We have been successful in returning safely to campus for our studios. A blend of on-site and online teaching has been effectively put into practice for the rest of the modules, and we experimented with a rich variety of digital knowledge and design tools. Overall, we promote a project-based and cross-disciplinary learning approach, engaging with diverse expertise from architects, planners, urban designers, and economists and liaising with practitioners, policymakers, activists, and communities. The course is accredited by the Royal Town Planning Institute (RTPI) as meeting the requirements for the spatial planning element of initial planning education.
Giulio Verdini & Roudaina Al Khani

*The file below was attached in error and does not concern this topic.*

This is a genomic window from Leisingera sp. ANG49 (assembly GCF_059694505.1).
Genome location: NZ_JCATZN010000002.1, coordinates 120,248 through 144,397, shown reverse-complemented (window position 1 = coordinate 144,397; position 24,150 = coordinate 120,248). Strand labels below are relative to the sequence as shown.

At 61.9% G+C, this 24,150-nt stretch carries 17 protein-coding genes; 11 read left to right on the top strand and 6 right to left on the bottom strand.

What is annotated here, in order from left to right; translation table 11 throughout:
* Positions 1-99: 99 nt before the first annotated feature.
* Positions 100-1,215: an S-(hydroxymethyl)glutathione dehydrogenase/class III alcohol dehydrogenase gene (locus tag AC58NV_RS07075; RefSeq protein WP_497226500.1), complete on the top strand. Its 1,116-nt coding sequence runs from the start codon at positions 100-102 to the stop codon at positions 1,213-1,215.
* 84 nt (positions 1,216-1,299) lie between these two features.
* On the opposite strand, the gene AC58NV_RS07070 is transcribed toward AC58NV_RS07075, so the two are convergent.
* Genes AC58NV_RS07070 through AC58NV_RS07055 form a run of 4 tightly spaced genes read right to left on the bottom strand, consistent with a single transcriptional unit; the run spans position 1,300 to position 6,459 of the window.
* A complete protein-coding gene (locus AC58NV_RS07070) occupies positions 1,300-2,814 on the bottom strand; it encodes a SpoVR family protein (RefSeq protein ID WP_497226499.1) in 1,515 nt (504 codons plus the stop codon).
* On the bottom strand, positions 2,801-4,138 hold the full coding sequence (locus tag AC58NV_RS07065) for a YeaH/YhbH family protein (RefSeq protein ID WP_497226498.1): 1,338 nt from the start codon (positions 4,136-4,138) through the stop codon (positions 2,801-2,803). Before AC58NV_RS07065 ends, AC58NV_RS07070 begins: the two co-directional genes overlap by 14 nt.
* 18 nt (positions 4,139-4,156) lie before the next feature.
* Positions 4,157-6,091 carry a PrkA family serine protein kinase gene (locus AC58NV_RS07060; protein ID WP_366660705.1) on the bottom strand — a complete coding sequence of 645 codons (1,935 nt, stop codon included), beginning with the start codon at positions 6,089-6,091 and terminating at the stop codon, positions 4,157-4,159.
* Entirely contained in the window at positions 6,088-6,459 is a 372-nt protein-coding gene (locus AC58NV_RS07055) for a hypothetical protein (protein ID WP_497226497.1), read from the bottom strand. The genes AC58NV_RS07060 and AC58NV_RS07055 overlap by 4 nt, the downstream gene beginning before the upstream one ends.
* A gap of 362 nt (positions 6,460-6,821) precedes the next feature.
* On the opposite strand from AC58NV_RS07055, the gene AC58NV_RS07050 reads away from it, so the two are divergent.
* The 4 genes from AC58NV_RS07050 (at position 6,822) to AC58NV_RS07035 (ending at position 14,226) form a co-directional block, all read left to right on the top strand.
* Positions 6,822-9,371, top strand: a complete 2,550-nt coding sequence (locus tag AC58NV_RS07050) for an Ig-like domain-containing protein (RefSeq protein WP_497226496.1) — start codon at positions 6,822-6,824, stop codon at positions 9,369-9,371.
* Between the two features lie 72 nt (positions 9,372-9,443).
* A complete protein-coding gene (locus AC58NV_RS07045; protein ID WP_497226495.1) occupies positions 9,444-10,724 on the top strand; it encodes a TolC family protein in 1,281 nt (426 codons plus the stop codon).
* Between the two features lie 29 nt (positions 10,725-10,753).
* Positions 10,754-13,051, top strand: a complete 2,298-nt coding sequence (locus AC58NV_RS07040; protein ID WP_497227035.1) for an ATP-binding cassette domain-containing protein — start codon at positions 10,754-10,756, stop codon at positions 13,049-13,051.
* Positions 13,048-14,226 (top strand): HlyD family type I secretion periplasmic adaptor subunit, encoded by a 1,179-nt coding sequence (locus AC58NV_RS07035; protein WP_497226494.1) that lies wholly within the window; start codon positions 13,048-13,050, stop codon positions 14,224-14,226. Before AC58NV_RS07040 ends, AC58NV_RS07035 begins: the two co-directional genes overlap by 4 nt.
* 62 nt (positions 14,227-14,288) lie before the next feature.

More Canal - Reinforcing the Ecological and Urban Potentials of the Regent’s Canal at Broadway Market. We design sustainable and integrated neighbourhoods benefitting from London as our City Lab. Under the title More Canal, we focused on the Regent’s Canal at Broadway Market between Hackney and Tower Hamlet. The work explored the ecological and health potential of the Canal in North London, and unpacked the canal and waterways that have historically shaped the city’s spatial structure, and its ecology, economy, and society. The students worked in groups to assess the qualities, specific potentials and needs of the area using site-appraisal and urban mapping methods and engaging with city debate and policies. They developed creative sustainable urban strategies using the canal’s multiple opportunities as a spine for ecological, social and economic revival and for stitching the neighbourhoods together around the canal. Meanwhile the students explored the unique architectural, urban and ecological experience and the industrial typologies. The students then developed individual architectural and urban design propositions based on sustainability principles with varied themes: Readapting the gasholders site, re-wilding and hanging farms, reuse of underused spaces, pocket parks, and green links, community hubs, recycling stations, and many more. A series of key lectures, site visits and skills workshops helped the students develop and communicate their projects.